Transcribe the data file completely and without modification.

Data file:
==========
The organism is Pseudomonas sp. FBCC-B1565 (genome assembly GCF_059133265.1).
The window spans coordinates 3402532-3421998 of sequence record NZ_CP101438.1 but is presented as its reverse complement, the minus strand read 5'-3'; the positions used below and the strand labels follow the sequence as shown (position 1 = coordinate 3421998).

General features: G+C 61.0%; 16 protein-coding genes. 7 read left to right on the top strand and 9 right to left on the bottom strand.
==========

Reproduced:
The organism is Pseudomonas sp. FBCC-B1565 (genome assembly GCF_059133265.1).
The window spans coordinates 3402532-3421998 of sequence record NZ_CP101438.1 but is presented as its reverse complement, the minus strand read 5'-3'; the positions used below and the strand labels follow the sequence as shown (position 1 = coordinate 3421998).

General features: G+C 61.0%; 16 protein-coding genes. 7 read left to right on the top strand and 9 right to left on the bottom strand.